I wanted to share a recent e-mail with all of you because you may be facing a similar struggle. I know I can certainly relate to the sentiment she expresses. Here's what she had to say:
It continues to break my heart every time I hear about people who are going through heart- and gut-wrenching wedding planning processes. Planning a wedding can be so, so difficult.I am spending a lot of money on my wedding.....and it makes me want to vomit every time I think about it. I truly wish I wasn't so easily influenced by what is expected of me. Many times I want to fire my florist, diy my own flowers, cancel the over-priced venue and book a spot in the park and have a potluck and say screw it to the DJ, the etiquette..I am so fearful that either way I will have regrets. I will regret not having all the lovelies and regret the whispers behind my back that will say, "Oh, poor them, they must be so broke they had to make their own flowers and have a bbq." I am 32 and still easily influenced by EVERYONE. I raise my glass to you for being quite the individual and having the balls to show it!!
A wedding is at the intersection of so many different influences. Family dynamics can be hard. Sometimes families have struggles with control or parents have their own regrets that they want to rectify through their children's choices or parents have their own insecurities and want to use their child's wedding to represent themselves well.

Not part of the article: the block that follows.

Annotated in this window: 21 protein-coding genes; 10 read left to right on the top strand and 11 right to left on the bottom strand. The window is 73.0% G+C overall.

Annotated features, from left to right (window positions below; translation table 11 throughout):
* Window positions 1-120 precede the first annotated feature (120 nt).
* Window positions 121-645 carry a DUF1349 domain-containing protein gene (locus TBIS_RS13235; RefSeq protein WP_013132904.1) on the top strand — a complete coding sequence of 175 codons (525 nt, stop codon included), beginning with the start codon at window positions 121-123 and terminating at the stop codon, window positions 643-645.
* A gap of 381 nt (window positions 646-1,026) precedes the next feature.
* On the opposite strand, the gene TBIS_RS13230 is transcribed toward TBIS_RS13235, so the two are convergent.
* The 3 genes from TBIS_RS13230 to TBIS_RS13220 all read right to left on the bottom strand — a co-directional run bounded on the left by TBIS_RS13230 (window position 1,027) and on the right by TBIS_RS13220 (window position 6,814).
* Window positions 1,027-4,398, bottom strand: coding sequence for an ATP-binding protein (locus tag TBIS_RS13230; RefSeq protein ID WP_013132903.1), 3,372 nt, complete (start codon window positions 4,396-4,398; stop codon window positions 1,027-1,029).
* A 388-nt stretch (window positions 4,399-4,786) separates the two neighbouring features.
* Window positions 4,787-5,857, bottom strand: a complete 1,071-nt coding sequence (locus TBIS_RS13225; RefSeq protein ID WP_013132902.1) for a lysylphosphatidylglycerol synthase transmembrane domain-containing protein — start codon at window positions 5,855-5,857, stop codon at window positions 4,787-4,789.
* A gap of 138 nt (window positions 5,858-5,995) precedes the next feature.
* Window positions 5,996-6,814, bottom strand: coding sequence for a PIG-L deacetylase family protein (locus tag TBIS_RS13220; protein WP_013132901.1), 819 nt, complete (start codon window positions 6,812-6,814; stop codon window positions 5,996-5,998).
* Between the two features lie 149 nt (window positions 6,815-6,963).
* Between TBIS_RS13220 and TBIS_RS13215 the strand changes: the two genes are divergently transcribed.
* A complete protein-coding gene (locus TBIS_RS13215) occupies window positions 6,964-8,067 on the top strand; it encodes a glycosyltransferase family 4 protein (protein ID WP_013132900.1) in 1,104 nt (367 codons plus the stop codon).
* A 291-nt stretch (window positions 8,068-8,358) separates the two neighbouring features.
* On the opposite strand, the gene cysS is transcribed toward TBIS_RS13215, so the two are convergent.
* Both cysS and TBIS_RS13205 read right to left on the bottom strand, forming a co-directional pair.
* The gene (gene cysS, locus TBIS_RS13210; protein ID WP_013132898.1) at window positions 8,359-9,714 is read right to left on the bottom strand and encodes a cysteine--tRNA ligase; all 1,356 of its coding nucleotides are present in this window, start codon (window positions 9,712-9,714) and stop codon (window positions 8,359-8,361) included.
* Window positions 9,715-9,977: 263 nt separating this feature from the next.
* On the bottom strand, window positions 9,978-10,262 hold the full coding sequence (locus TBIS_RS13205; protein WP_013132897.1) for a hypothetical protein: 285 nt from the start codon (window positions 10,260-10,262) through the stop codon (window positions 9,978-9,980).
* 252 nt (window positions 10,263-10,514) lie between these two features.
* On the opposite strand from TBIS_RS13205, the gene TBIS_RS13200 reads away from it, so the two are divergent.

And then we have friends whom we want to value, love, and appreciate us. Sometimes their ideas about what a wedding should be conflict with our own and we feel the tension.
And then there's the Wedding Industrial Complex--the alliance of vendors, magazines, and other cultural entities--who are out to make as much money as they can and therefore capitalize on the emotional tumult of many brides-to-be. They tell us that we need to buy x, y, and z (and then a, b, and c) in order to ensure that our once-in-a-lifetime day is perfect.
And then there's the stress of planning such an important event, while still trying to maintain our responsibilities in Real Life. One partner may be more excited about planning, which creates disequilibrium in the relationship. Additionally, the stress of a seemingly endless to-do list can lead one to stop making time for other things that help ward off stress: date nights, exercise, cleaning up around the house, _____ (insert your own strategies for coping with stress...).
So, dear Reader, my heart goes out to you. I leave you with these quotes, which I just came across in one of my old journals:
"There are two things a person should never be angry at, what they can help, and what they cannot."--Plato
"Be kind, for everyone you meet is fighting a harder battle."--Plato
"When we remember we are all mad, the mysteries of life disappear and life stands explained."--Mark Twain